Estimating is hard.
I’m pretty confident that I’m a cautious person. Get it?! With that in mind, I should not have been surprised that I had over-estimated the story points in my IPM for this week. I think it was a combination of my high estimates for pessimistic (none of the natural disasters I accounted for ended up happening), and some of the admin items I had in my iteration for this week ended up taking five minutes instead of the one hour that the smallest story point of 0.25 defines.
I finished all my story points after only one day, I will admit it was a good problem to have encountered, the other way around would have been worse. That said, it has highlighted that estimating is something that I need to work on. I’ll be working on it naturally anyway since I will have an IPM every week, and the understanding I have of my own abilities will also improve as time goes on. At the moment, my minimal knowledge of Java is pushing the pessismistic estimations high.
With an empty sprint plan, I turned to my mentors for next steps. Uku is on a client site most of the week, but was very quick to respond on Slack and suggested I sit down with Mateu to determine what the next steps should be. Mateu quickly made a bit of time for me and we sat down to look at what I’d done. This was the first time I really started to see how my mentors were going to approach the apprenticeship. Mateu was in full “I’m the client” mode, something I hadn’t quite realised I would be dealing with immediately. It was a good move though, because it brought to something to my attention about communication with the client during an IPM: Ask questions!
If something is left unasked, then a judgement must be made on how that thing should be implemented. The chosen implementation has a good chance of being correct given the application of some common sense and experience, however, there is always a chance that it is wrong. If it is wrong, and it wasn’t discussed then it’ll need to be changed, if it is wrong and it was discussed, then theres another lesson in there about better communication but it’ll probably still need to be changed. Importantly though, the chances of something being correct are improved if a sensible discussion with the client is had for example:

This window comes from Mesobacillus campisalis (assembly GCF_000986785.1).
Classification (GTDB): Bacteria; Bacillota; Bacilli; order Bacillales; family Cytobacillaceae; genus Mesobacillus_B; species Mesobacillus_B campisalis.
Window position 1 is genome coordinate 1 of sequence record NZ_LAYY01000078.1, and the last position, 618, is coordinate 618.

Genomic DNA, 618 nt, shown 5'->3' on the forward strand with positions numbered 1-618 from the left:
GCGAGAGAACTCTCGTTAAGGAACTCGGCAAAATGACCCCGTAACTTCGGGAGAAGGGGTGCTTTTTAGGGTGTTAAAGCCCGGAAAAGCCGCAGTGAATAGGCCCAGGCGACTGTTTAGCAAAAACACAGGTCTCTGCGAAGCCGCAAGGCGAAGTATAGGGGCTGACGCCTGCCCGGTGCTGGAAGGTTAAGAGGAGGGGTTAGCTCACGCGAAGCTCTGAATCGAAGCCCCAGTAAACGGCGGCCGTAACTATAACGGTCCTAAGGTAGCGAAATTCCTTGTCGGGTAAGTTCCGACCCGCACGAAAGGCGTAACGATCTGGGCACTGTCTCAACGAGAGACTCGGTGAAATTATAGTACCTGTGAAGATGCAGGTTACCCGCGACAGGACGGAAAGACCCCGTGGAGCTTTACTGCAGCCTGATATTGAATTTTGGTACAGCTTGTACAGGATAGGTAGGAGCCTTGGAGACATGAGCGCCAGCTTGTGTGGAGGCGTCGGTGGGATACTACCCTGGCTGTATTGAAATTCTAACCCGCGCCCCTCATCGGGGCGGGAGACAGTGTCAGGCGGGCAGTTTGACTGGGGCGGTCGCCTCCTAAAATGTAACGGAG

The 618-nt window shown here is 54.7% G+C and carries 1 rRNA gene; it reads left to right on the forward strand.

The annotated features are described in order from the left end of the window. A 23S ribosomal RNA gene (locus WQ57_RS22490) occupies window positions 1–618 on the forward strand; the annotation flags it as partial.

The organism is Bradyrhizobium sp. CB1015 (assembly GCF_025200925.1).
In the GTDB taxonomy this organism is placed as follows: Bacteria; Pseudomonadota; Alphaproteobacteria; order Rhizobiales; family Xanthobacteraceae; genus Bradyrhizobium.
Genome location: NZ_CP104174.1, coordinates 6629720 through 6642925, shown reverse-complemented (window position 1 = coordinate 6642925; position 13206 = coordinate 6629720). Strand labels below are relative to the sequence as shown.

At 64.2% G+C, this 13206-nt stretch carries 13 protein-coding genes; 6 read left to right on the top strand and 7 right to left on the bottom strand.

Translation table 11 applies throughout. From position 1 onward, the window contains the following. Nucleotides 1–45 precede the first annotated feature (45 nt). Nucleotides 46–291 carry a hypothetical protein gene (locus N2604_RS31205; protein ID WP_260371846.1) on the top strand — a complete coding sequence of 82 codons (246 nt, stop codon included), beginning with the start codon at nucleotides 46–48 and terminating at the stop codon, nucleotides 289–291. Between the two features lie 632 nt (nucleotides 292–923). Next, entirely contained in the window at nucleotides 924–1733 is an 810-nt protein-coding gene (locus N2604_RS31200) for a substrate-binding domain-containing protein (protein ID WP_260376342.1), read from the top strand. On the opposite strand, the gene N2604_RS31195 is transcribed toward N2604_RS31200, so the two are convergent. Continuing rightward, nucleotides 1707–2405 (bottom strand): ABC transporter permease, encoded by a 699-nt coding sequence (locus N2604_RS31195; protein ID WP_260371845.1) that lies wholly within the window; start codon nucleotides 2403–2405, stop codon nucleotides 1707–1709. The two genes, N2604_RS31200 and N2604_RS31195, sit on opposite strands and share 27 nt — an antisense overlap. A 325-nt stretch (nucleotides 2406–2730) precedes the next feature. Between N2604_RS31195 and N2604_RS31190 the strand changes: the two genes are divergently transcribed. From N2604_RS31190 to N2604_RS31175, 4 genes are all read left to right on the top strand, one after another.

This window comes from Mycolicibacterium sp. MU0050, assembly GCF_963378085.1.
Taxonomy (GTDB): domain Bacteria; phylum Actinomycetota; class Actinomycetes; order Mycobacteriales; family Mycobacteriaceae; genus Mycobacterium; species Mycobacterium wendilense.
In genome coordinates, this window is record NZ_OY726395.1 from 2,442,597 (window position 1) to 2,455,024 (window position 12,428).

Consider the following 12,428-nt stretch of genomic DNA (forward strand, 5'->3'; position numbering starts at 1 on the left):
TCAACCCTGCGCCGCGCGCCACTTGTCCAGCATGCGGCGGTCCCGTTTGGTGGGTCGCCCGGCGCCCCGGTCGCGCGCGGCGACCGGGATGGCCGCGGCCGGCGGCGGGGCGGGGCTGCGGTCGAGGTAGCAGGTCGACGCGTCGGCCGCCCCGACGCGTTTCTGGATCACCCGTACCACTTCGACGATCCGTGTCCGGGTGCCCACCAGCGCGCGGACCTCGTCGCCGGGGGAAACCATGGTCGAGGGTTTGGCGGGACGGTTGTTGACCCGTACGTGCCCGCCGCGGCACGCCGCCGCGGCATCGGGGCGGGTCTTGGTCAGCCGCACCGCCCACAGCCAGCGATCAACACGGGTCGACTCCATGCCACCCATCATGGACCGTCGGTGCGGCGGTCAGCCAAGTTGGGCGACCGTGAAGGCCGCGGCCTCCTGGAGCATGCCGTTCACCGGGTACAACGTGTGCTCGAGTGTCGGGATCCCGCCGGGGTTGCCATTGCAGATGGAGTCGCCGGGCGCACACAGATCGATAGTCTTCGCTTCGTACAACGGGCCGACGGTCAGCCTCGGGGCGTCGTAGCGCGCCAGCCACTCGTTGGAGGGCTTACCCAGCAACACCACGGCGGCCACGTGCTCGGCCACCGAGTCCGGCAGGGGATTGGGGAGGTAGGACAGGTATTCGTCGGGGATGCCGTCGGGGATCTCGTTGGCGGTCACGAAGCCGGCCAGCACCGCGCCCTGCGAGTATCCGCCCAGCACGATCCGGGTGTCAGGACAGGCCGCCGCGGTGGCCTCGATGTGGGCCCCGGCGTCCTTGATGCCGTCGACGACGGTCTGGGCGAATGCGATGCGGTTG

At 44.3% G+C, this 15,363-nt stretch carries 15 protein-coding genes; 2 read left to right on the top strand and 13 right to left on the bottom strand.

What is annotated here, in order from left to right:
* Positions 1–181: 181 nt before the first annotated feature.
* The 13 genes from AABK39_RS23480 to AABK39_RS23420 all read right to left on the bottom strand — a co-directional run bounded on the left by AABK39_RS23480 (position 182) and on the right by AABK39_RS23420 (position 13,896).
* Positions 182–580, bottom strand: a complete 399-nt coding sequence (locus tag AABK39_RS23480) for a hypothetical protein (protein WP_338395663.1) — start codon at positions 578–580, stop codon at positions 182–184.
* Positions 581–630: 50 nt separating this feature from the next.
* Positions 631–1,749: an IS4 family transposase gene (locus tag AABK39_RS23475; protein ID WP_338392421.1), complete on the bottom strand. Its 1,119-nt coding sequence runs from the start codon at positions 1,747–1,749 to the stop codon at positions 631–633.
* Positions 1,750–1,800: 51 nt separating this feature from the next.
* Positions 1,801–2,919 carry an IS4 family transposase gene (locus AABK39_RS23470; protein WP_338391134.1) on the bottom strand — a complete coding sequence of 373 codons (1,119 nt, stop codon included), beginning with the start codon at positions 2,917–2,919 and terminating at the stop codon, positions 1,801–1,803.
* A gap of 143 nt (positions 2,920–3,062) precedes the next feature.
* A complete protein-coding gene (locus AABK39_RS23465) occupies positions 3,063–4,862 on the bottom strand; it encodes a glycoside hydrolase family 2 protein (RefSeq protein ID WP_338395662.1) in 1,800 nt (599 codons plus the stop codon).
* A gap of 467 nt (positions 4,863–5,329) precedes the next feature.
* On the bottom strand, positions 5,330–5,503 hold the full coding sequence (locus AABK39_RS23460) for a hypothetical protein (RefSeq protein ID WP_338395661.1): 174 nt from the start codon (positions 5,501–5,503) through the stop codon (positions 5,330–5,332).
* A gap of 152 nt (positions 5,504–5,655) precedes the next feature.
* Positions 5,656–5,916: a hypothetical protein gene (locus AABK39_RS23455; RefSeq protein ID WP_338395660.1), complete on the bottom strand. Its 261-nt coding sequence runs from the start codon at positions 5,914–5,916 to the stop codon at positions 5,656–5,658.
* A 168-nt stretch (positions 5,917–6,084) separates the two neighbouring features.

Me: Let’s add some error handling to the user input marking.
Mateu: What do you mean by error handling?
Me: Umm.. actually it’s really input validation that I’m talking about, so players can’t make marks outside the boundaries of the board, or press other keys that might cause errors.
Mateu: Ah ok, that makes more sense.
Me: Also, when someone presses an invalid key, we should probably give them a message to say so, shall I put something together or do you have something specific that you want the message to say?
Mateu: Actually yes, I’d like it to say …
As I started to acclimatise to the concept of treating Mateu as a client, I started to understand the benefits of good communication in those moments. So asking questions like “What would you like the message to say?” lead to more specific acceptance criteria for the story and as such a higher likelihood of a happier client at the end of the sprint.
More Java TTT tomorrow, hopefully I won’t have to bother so many people with all my questions. Slowly though, my knowledge of Java is improving, and as such knowing what to search for online is becoming more obvious.